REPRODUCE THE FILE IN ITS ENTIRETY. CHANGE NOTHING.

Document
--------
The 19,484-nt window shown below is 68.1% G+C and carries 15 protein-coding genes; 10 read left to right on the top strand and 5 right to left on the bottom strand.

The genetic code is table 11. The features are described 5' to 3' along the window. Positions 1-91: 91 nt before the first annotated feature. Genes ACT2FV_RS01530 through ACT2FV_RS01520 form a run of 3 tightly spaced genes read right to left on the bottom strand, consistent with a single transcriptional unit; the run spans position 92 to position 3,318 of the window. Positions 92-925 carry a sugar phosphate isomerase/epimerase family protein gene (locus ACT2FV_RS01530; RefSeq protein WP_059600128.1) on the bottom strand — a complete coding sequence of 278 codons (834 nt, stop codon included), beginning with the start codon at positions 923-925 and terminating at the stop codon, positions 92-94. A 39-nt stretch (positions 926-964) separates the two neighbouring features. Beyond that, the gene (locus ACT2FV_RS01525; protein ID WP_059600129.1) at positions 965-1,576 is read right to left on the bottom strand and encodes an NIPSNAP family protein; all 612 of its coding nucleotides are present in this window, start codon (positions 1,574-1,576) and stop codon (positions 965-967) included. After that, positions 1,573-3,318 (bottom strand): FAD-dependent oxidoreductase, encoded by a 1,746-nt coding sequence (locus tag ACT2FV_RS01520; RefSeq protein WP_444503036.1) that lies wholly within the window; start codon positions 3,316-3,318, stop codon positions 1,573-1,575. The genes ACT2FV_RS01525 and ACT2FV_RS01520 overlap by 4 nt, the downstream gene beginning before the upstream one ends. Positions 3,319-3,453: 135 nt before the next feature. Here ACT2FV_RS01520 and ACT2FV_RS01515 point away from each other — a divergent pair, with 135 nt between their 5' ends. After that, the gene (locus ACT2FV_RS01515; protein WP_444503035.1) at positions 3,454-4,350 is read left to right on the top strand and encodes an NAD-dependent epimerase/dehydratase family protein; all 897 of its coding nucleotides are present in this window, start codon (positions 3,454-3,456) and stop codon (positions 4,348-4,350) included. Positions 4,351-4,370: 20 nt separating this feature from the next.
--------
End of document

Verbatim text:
The 19,484-nt window shown below is 68.1% G+C and carries 15 protein-coding genes; 10 read left to right on the top strand and 5 right to left on the bottom strand.

The genetic code is table 11. The features are described 5' to 3' along the window. Positions 1-91: 91 nt before the first annotated feature. Genes ACT2FV_RS01530 through ACT2FV_RS01520 form a run of 3 tightly spaced genes read right to left on the bottom strand, consistent with a single transcriptional unit; the run spans position 92 to position 3,318 of the window. Positions 92-925 carry a sugar phosphate isomerase/epimerase family protein gene (locus ACT2FV_RS01530; RefSeq protein WP_059600128.1) on the bottom strand — a complete coding sequence of 278 codons (834 nt, stop codon included), beginning with the start codon at positions 923-925 and terminating at the stop codon, positions 92-94. A 39-nt stretch (positions 926-964) separates the two neighbouring features. Beyond that, the gene (locus ACT2FV_RS01525; protein ID WP_059600129.1) at positions 965-1,576 is read right to left on the bottom strand and encodes an NIPSNAP family protein; all 612 of its coding nucleotides are present in this window, start codon (positions 1,574-1,576) and stop codon (positions 965-967) included. After that, positions 1,573-3,318 (bottom strand): FAD-dependent oxidoreductase, encoded by a 1,746-nt coding sequence (locus tag ACT2FV_RS01520; RefSeq protein WP_444503036.1) that lies wholly within the window; start codon positions 3,316-3,318, stop codon positions 1,573-1,575. The genes ACT2FV_RS01525 and ACT2FV_RS01520 overlap by 4 nt, the downstream gene beginning before the upstream one ends. Positions 3,319-3,453: 135 nt before the next feature. Here ACT2FV_RS01520 and ACT2FV_RS01515 point away from each other — a divergent pair, with 135 nt between their 5' ends. After that, the gene (locus ACT2FV_RS01515; protein WP_444503035.1) at positions 3,454-4,350 is read left to right on the top strand and encodes an NAD-dependent epimerase/dehydratase family protein; all 897 of its coding nucleotides are present in this window, start codon (positions 3,454-3,456) and stop codon (positions 4,348-4,350) included. Positions 4,351-4,370: 20 nt separating this feature from the next.